Blanchette explained that, in addition to servers being more likely to stick around for the long haul with a higher hourly wage, they’d also be guaranteed the same pay whether they worked a dead shift on a Monday afternoon or a busy Friday night, per National Restaurant News. And service would likely improve, too, he noted, especially when servers start sharing table duties for large parties (instead of getting territorial over a table for an anticipated big tip). The wage increase is paid for by raising menu prices 12% to 15% — which could still save customers money if they usually tip 18% or more. Results so far have been positive. “What makes us optimistic is the restaurant that has been in test the longest is gaining the most traction,” Blanchette tells NRN. Consumerist notes that the parent company of 13 well-known NYC restaurants has been testing its own no-tipping policy since October, leveling wages between front-house and kitchen staff. (A New York Times writer says tipping is “degrading” to women.)

This article originally appeared on Newser:

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Is anyone taking notice to this?

Keeping a tally of job cuts at major companies

Friday, 2 Oct 2015 | 11:07 AM ET


COMMENTSJoin the Discussion

Pedestrians walk by a sign outside of the Hewlett-Packard headquarters in Palo Alto, California.

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Pedestrians walk by a sign outside of the Hewlett-Packard headquarters in Palo Alto, California.

There is a scary trend happening this fall: A series of job cuts at several big-name public and private U.S. companies, most of which began in September, are continuing into October. (Tweet this)

U.S.-headquartered companies put 58,877 jobs on the chopping block last month, up 43 percent from just more than 41,000 in August and the third-highest monthly total this year, according to a report from global outplacement firm Challenger, Gray & Christmas.

It all began in September when Hewlett-Packard announced its spinoff could mean up to 30,000 job cuts. Other companies to follow that month were Chesapeake Energy and Whole Foods.

The layoff announcements have continued thus far in October. For a running tally of major job cuts so far, see the chart below:

—CNBC’s Tom DiChristopher contributed to this report.

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Customer Service part 2

Every business makes mistakes.  Everyone makes wrong judgments – especially in customer service.  Correcting the mistakes is the key to surviving.  This is an update to my previous blog – A Tale of Two Box Stores. (

A big Thank You to the manager of Walmart for responding to my letter and another Thank You for the $40 gift card.  You took a bad memory and turned it around!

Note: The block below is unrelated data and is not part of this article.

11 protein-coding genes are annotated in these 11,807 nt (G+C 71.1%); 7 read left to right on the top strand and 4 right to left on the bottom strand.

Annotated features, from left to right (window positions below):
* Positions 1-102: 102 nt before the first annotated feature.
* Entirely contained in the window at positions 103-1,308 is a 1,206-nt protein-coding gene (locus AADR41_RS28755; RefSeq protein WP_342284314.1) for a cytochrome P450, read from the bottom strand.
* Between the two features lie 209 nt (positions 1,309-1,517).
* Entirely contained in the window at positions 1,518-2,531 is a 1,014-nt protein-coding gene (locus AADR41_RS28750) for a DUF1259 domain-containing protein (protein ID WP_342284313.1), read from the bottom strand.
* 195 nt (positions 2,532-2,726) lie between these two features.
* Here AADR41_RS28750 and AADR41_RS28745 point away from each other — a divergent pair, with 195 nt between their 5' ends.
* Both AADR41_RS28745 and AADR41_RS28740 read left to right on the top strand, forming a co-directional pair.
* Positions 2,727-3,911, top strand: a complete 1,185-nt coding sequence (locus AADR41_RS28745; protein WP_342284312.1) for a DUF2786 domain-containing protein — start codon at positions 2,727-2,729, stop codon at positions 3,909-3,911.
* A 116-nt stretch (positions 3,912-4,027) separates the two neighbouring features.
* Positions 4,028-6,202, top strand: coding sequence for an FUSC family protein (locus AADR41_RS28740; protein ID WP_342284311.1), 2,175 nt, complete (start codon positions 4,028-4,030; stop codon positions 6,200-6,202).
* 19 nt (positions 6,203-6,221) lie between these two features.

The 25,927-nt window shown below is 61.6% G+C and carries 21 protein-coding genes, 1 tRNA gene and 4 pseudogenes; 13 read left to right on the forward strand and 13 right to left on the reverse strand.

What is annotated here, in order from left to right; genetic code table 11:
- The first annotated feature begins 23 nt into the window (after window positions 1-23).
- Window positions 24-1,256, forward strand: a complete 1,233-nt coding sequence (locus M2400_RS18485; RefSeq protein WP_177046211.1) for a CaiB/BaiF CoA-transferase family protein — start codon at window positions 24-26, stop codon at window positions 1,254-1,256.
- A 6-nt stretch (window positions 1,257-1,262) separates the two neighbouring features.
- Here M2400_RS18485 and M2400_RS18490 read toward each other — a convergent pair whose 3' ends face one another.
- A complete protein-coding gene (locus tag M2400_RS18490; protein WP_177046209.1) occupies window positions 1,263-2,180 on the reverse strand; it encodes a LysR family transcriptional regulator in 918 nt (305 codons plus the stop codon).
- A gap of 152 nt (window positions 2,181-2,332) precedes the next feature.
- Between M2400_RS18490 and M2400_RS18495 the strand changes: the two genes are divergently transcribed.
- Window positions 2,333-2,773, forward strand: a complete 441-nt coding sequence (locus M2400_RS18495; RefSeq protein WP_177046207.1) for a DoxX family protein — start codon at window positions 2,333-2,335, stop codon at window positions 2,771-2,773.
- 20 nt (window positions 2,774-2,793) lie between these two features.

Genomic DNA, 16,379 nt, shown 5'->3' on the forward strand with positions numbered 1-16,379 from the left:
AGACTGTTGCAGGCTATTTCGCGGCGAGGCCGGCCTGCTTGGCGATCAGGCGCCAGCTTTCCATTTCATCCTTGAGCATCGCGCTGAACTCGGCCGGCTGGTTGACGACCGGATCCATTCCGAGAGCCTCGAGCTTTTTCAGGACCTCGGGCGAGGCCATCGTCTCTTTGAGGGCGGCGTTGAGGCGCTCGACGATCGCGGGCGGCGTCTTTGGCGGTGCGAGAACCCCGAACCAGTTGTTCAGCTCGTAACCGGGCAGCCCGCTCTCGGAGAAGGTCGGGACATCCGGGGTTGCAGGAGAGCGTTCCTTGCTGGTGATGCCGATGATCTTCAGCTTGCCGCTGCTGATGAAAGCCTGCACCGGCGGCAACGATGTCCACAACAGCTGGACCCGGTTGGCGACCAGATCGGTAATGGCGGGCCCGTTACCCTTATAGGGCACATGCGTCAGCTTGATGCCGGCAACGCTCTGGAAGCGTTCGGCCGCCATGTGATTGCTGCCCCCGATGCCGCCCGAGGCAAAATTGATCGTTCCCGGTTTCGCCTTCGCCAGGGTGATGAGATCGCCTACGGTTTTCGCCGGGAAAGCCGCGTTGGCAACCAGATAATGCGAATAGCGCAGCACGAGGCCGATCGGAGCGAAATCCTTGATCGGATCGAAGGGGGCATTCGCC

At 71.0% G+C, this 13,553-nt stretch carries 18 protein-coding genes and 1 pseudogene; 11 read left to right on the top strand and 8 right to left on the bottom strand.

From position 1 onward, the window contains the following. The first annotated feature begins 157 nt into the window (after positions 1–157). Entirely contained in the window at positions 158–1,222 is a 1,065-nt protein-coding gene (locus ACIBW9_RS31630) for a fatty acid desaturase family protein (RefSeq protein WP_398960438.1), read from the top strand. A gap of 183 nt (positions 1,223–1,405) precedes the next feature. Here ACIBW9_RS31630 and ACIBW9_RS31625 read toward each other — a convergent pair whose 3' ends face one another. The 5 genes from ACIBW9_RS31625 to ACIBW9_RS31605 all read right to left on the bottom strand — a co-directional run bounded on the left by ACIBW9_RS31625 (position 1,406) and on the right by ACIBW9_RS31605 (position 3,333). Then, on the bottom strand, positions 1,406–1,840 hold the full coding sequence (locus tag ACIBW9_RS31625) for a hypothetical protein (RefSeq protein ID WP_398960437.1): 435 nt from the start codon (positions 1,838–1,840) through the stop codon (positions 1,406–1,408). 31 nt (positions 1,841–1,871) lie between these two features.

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Planned Parenthood Supporters

According to recent posts, this is a list of major companies giving to Planned Parenthood.  You decide what to do with it. . . Get it . . . We’re pro-choice – who do you choose to support?  Make a call.  Take a stand.  Choose life.

Here are the 38 companies that have directly funded Planned Parenthood.

  1. Adobe
  2. American Cancer Society
  3. American Express
  4. AT&T
  5. Avon
  6. Bank of America
  7. Bath & Body Works
  8. Ben & Jerry’s
  9. Clorox
  10. Converse
  11. Deutsche Bank
  12. Dockers
  13. Energizer
  14. Expedia
  15. ExxonMobil
  16. Fannie Mae
  17. Groupon
  18. Intuit
  19. Johnson & Johnson
  20. La Senza
  21. Levi Strauss
  22. Liberty Mutual
  23. Macy’s
  24. March of Dimes
  25. Microsoft
  26. Morgan Stanley
  27. Nike
  28. Oracle
  29. PepsiCo
  30. Pfizer
  31. Progressive
  32. Starbucks
  33. Susan G. Komen
  34. Tostitos
  35. Unilever
  36. United Way
  37. Verizon
  38. Wells Fargo – fascinating read.

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Katie Couric and Ted Cruz

In a recent interview with Katie Couric, Senator Ted Cruz was asked about his eligibility to be President because he was born in Canada.  His response was interesting but Katie’s face and body language said 1,000 words:


Although this is interesting, her next comment was even better:  “do you think it is possible to be too conservative to run for President?”  Hmmm  We all know what colors Ms. Katie wears on her sleeve but . . .  Wouldn’t shock our socks off if any interviewer asked “is it possible to be too liberal to run?”

Don’t hold your breath.

If you want to watch the entire interview, please click:

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Running for President

Random: Could a regular person EVER run to be the President of the USA?  Could a regular person ever get the needed attention through a grass roots social media run?  Do all candidates really need to be millionaires/billionaires or politicians with national exposure?   Even if a regular person could get there – could they manage the political machine once there?